One of the oldest tools of promotion for job-seekers is the resume, and you certainly need to start there by listing all your key accomplishments, skills, and education on your resume. You may even have your positioning statement (qualifications summary) on your resume… but don't stop there.
Begin developing two career portfolios—a print one and an online one. If you don't have a personal website, now is the time to buy a domain (such as myname.com) and let the world read all about the benefits of your brand. Your portfolio should include all important brand artifacts: resume(s), mission statement, detailed accomplishments list, samples of work, articles and working papers, speech transcripts, awards and honors, testimonials, and more.
One interesting trend we've seen is of employers "Googling" the names of prospective job-seekers—typing each name into one or more Internet search engines—and basing initial candidate screening decisions partly on the number (and quality) of hits for each job-seeker. The lesson? Your brand needs to have a strong online presence.
And finally, don't forget to promote your brand on the job. Workers often assume the boss knows your accomplishments, but often times s/he does not. Certainly at review time, have a list of all you have achieved since your last review, but also consider finding ways to let the boss know your successes throughout the year.
Become an Expert
Nothing builds credibility in a career brand more than establishing yourself as an expert in your field.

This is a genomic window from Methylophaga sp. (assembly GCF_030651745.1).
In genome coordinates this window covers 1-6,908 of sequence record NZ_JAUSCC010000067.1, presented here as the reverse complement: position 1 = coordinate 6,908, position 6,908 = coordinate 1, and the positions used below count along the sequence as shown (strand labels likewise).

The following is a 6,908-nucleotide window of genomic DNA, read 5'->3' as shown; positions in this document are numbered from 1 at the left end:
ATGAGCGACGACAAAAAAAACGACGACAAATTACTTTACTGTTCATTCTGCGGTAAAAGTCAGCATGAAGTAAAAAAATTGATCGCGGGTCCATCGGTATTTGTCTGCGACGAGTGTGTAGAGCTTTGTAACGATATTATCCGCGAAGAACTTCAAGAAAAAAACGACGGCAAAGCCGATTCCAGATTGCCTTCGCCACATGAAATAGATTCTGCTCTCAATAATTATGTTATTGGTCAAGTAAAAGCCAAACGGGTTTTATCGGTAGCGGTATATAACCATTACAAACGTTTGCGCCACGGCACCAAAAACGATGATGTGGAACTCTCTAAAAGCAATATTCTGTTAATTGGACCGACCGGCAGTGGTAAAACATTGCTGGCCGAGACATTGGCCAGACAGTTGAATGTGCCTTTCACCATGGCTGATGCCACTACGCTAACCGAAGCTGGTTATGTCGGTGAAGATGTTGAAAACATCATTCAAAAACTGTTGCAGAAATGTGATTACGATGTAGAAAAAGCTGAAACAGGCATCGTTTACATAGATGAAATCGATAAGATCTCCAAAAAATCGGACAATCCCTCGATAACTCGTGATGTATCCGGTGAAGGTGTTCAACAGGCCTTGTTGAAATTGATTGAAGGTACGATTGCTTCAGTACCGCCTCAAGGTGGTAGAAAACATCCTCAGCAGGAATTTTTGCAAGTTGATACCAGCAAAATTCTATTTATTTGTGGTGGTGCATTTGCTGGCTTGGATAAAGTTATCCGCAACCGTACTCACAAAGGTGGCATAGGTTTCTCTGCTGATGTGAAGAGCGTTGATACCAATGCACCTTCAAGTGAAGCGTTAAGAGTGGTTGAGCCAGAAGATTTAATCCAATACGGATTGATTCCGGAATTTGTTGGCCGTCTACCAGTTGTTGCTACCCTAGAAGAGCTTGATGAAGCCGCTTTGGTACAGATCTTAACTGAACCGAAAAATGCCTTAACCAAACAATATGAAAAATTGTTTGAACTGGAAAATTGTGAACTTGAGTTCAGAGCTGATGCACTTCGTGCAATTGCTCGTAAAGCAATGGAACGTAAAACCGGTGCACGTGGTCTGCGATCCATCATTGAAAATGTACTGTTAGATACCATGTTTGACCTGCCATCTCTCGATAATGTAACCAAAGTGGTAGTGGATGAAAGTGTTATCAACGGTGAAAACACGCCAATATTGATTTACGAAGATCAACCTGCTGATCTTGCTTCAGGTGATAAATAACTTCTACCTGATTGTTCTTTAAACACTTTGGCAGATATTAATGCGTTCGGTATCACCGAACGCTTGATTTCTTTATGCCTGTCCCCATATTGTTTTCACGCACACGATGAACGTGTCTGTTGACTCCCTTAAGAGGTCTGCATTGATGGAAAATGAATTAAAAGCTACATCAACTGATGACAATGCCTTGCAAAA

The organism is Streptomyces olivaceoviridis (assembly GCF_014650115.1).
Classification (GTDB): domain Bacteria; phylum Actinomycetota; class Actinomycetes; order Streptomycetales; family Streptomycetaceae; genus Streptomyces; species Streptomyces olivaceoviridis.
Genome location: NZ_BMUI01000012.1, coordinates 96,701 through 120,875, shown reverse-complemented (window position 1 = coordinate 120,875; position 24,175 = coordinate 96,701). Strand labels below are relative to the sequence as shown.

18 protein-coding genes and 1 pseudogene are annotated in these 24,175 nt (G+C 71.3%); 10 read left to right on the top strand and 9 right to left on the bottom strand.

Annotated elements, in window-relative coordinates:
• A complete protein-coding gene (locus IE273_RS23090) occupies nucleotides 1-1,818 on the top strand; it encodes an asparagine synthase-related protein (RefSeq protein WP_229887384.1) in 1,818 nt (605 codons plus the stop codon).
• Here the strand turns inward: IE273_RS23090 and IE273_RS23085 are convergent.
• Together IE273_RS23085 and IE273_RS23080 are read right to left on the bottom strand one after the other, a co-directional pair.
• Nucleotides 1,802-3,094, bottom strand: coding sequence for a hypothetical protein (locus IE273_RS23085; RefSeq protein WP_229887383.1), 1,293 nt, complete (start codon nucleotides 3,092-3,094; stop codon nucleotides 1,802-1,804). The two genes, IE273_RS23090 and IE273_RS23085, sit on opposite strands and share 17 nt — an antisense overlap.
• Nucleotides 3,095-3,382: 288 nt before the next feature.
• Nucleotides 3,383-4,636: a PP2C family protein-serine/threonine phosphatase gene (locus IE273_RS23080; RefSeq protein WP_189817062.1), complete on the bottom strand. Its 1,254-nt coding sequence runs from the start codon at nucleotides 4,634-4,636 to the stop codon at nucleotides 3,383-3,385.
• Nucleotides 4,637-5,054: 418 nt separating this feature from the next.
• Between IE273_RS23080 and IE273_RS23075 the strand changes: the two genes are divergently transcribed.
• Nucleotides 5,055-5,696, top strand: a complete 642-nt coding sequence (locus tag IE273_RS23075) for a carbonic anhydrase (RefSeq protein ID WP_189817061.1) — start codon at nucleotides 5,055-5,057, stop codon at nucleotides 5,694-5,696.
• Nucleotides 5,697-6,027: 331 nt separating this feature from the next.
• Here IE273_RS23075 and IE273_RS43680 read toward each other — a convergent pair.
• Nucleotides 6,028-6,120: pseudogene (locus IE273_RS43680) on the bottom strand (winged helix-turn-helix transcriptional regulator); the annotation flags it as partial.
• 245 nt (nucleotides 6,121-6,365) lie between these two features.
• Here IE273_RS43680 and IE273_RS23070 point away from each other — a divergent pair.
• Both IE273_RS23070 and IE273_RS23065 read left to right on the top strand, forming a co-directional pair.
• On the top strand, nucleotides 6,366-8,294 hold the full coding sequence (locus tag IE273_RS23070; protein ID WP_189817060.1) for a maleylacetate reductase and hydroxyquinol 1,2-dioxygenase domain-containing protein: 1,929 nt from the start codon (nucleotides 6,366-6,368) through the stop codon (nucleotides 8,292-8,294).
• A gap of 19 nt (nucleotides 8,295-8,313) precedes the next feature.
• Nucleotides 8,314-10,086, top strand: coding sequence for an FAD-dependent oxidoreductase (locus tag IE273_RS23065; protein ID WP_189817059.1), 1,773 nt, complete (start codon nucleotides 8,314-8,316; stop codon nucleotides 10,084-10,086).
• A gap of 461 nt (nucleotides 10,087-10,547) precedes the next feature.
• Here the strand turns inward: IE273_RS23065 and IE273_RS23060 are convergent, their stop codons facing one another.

Start by writing articles that showcase your knowledge—and getting them published (ideally) in noteworthy media outlets. Consider self-publishing.
Seek out conferences and meetings where you can give speeches and presentations.
Play up awards and other recognition that can help label you an expert.
Get quoted by offering your thoughts, ideas, and opinions to journalists and reporters.
Consider constructing a professional website where you can publish all your articles and speeches.
Nothing in marketing is more powerful than a promotion tool called word-of-mouth, which can be defined as what people say about you.
Thus, nothing is more powerful in building your career brand than what your network of contacts—your friends, colleagues, customers, clients, and former bosses—say about you and your set of skills, education, and accomplishments.
And keeping your network strong involves nothing more than relationship building. Keep in good contact with your network and be sure they know of your most recent successes.
But the best brand-builders don't stop with their current network; these folks are in constant network-building mode. Search out new professional associations as well as the growing number of online networking communities.
Once you identify and build your brand, remember to continue strengthening and protecting it. There will always be competing brands (job-seekers) ready to fill any gap you leave behind. You are indeed founder and CEO of Me, Inc., and the more you do to cultivate your career brand, the more successful you'll be with your current employer and in the job-search.
Dr. Randall Hansen is currently Webmaster of Quintessential Careers, as well as publisher of its electronic newsletter, QuintZine . He writes a biweekly career advice column under the name, The Career Doctor . He is also a tenured, associate professor of marketing in the School of Business Administration at Stetson University in DeLand, Florida. He is a published career expert—and has been for the last ten years. He is co-author, with Katharine Hansen, of Dynamic Cover Letters. And he has been an employer and consultant dealing with hiring and firing decisions for the past fifteen years. He can be reached at .